Thursday, April 5, 2012

Remembering where I read something

Indexes are really useful. Rendtorff (The Canonical Bebrew Bible, A Theology of the Old Testament), has a good index, with a warning that it is selective. But I wonder if the internal links have been completely updated from the German. And there is no section at the beginning on abbreviations so you have to read from the beginning to see the technique of the apparatus described in the text itself. Now who reads a book from the beginning?

Ask me about indexes in Word 10. I have a technique - not an easy one. My index is in 7 sections: 1 Torah, 2 Prophets, 3 Writings, 4 New Testament, 5 Names, 6 Themes, 7 Other. The Scripture index is partially automated - but it is not a repeatable automation. Get it mostly right, then update it and keep it up to date. The sequencing and boldface or italics must be added by hand. The automation is complete of course once the index markers are in. Anything else would be useless.

But don't ask me to do one for you for free. I have spent probably 200 hours in the last 2 months completing the index for my presentation of the Psalms, now 495 pages (shrinking).

Vick's book on authority and inspiration needs a better index. Making the index is a really good test of the coherence of your writing. It is like the experienced mechanic changing the oil who sees when the gaskets need replacing. I wanted to find where I read about 'reason' in Vick's book. I loved the little bit about reason, but in the 1.5 hours left before my daughter was to arrive from England with her husband, I couldn't find where I had read it. I even had little sticky arrows all over the text, but they didn't point me where I wanted to be.

I found it this morning. And it's a good line: He gives 10 false ways in which people claim that the authority of the Bible is established. Then he says:
You cannot establish the authority of the Bible by providing reasons. You can, however, reasonably give an account of the authority of the Bible.
I reconstructed this before I found it again - for it had stuck with me through 2 weeks of not reading. Here it is in essence - we cannot reason our way into God / theology / etc, nor can we reason our way out of a confession, but we can learn to give reasons as to why we are in - once we are in.  Well, I thought it put reason in her place. I like it. I am not married to reason, but to something creative that happened to me through an outside 'word' (logos if you like) which then made it reasonable - more than reasonable - for me to worship, for me to present my body a living sacrifice, for me to research the psalms, for me to find even more reason to give thanks for the unsurpassed gift of God that is in God's teaching, that is God's Torah.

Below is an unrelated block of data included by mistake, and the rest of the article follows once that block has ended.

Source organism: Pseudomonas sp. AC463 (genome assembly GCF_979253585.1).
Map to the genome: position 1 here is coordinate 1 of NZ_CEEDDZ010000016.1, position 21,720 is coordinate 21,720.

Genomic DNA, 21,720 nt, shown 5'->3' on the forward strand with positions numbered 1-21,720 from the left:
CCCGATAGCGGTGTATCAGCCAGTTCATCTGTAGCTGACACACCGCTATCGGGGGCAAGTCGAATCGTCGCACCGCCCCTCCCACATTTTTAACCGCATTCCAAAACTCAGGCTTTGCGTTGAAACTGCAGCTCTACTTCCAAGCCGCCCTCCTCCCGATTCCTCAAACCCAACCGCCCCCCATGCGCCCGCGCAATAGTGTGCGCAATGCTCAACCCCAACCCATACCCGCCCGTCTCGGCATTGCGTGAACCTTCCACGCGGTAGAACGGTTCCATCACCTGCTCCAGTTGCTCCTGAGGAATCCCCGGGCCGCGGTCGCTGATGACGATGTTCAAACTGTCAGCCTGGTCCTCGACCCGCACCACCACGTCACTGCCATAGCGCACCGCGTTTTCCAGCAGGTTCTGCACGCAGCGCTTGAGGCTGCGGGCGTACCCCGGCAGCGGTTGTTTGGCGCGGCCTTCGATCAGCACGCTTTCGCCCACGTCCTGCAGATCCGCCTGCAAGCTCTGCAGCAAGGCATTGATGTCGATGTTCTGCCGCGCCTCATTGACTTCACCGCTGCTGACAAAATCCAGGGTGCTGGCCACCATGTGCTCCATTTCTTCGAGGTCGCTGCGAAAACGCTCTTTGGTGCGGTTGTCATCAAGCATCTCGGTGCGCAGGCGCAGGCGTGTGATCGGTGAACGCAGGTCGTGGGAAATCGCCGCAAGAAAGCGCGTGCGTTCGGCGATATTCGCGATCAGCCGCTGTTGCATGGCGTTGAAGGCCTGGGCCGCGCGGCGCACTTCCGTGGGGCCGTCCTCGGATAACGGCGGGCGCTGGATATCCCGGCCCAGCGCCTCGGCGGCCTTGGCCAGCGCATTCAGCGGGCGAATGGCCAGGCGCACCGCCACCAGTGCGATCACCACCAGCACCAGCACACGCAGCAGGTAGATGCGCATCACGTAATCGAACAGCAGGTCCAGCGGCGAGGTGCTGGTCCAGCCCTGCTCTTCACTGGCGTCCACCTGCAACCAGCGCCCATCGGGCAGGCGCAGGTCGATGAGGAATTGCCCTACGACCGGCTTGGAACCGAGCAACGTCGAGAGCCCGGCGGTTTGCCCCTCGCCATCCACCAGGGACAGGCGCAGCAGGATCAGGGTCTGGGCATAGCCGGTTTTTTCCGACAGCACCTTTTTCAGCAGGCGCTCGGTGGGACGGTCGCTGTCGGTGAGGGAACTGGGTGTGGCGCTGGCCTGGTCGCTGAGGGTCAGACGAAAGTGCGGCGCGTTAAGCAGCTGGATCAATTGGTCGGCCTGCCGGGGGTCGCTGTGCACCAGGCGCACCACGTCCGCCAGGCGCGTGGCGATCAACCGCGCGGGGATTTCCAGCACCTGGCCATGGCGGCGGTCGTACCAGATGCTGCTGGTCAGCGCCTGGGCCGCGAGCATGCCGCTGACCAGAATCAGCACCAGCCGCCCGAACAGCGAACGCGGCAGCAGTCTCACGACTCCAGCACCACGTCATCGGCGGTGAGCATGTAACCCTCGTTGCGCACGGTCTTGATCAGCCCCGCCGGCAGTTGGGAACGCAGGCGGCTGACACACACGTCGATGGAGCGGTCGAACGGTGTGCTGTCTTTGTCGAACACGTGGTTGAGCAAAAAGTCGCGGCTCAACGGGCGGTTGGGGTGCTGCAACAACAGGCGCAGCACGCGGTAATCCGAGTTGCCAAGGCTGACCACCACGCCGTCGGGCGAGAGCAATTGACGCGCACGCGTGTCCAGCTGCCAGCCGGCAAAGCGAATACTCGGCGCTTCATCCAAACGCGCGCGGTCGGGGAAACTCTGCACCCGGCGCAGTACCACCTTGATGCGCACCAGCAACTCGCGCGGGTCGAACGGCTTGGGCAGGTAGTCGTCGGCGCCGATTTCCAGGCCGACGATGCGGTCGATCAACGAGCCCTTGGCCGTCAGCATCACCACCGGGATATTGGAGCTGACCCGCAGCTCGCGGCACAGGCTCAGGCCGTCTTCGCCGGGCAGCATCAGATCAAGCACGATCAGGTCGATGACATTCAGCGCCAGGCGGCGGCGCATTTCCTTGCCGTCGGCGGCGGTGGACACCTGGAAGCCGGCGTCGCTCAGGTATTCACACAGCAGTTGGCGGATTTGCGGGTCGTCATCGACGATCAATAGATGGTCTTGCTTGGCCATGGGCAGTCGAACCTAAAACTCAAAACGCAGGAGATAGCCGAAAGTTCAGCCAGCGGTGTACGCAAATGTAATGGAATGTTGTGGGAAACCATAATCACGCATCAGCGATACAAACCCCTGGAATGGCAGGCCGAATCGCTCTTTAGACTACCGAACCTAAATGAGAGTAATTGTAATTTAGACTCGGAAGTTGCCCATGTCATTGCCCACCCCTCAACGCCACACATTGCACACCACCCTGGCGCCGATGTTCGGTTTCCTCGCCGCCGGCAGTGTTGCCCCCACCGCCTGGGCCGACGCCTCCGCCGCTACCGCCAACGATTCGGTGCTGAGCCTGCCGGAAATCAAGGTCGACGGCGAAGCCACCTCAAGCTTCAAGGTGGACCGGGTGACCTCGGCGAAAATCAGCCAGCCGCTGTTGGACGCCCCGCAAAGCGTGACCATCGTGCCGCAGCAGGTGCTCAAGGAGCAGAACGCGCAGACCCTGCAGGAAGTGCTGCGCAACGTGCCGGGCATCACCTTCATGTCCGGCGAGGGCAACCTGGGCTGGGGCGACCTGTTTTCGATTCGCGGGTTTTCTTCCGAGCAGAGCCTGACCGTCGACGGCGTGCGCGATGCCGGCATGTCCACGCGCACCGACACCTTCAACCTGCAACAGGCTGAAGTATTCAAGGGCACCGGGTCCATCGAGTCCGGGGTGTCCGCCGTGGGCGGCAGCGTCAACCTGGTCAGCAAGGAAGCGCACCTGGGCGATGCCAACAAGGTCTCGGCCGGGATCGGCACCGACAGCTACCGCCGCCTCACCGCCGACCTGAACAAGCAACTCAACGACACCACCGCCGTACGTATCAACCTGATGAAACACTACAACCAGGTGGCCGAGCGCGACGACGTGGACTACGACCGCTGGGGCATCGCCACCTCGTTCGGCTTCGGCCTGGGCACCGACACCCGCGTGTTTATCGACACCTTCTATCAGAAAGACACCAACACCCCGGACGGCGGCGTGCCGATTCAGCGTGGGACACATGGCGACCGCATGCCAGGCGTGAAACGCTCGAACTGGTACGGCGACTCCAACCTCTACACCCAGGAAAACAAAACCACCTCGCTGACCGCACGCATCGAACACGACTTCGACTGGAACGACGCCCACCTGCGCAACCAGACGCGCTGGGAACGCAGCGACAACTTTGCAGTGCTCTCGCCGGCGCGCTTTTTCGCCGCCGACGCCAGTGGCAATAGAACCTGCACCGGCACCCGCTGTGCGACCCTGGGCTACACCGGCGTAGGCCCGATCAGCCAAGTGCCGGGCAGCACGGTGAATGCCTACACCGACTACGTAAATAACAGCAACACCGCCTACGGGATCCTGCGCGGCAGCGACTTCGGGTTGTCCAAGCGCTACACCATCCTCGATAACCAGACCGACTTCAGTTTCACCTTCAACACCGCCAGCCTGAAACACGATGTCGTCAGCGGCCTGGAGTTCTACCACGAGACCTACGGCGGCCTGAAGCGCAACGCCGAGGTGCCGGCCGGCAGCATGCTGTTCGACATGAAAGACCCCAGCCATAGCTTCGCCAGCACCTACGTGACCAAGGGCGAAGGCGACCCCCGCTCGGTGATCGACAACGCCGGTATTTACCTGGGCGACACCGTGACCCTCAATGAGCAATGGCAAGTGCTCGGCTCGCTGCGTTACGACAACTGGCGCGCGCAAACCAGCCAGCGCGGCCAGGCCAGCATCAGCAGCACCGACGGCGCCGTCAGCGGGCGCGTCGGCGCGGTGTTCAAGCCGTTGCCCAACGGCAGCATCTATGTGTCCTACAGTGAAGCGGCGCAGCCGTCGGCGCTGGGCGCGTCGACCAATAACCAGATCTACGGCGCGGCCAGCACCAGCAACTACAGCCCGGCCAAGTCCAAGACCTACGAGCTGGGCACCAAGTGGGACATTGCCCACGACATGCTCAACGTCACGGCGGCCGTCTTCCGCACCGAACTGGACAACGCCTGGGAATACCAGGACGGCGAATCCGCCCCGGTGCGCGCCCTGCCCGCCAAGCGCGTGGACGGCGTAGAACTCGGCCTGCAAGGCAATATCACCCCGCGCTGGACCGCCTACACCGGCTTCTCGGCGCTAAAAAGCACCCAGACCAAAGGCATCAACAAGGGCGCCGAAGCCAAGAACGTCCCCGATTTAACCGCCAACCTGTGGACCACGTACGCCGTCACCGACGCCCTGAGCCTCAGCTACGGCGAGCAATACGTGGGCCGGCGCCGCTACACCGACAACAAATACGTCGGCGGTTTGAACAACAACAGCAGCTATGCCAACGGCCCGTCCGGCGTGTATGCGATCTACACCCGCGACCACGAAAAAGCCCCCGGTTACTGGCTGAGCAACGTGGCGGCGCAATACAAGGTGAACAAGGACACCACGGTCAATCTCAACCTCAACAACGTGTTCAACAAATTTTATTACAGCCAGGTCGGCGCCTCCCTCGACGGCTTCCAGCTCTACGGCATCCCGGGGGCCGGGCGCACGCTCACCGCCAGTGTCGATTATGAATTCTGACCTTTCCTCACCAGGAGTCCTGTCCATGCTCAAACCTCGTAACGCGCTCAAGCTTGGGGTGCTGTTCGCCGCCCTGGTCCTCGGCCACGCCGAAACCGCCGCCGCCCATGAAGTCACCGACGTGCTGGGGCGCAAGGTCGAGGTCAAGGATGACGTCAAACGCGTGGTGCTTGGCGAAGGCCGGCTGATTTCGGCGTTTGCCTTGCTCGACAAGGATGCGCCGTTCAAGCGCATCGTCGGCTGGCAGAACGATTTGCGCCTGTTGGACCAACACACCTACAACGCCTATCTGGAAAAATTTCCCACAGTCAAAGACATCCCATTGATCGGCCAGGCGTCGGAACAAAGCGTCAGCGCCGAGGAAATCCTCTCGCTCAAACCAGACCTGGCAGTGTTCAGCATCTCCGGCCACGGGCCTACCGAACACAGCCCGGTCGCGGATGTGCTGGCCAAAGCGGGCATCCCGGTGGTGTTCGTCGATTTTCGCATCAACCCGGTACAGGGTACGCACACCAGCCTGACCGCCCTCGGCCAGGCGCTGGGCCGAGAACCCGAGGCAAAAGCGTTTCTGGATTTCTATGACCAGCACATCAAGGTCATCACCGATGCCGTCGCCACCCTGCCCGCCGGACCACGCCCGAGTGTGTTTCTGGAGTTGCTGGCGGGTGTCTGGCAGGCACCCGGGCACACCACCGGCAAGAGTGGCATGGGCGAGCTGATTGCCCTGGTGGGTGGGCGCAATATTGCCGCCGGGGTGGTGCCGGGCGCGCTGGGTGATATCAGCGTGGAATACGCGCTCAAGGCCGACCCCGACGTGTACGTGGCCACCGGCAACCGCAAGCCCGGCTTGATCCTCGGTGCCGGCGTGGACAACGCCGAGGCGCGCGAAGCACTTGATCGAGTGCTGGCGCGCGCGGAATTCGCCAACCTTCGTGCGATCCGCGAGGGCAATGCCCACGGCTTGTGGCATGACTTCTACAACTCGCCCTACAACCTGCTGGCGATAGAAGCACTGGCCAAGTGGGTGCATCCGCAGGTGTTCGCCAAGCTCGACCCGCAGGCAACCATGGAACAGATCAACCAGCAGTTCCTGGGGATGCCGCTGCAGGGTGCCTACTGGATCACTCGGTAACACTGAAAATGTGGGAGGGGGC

I cannot reason my way into such a position. Nor can I be convinced of it. But in it, I can give reason. The convincing is not mine to do.

I think this has been valuable for me to think about. More little gems like this I hope to find. But I note that I am not qualified to review a book that is philosophical, yet I can find in it good excuses for reading the Bible slowly and carefully rather than reading books about the Bible. The book I am referring to is also noted here.

I made some further notes
  • about doing the right thing - some titles are brilliant, like No More Secondhand God (Buckminster Fuller), or Do the Right Thing (Spike Lee). 
  • about power and making the word in our own image.
  • about the authority of Abraham, Moses, Jesus in contrast to the authority of vested interests.
  • about the universal - even in Leviticus, vs the parochial.
  • about the desire to be right and put someone else wrong.
At base, I expect to find these issues developed in where I think Vick is going. But I have not been able to read much more these past two weeks. And I am sort of on holiday for the next 10 days. (Hoping too that my son in law, who reads Hebrew, will give some feedback on my now out of date paper copy of my book.)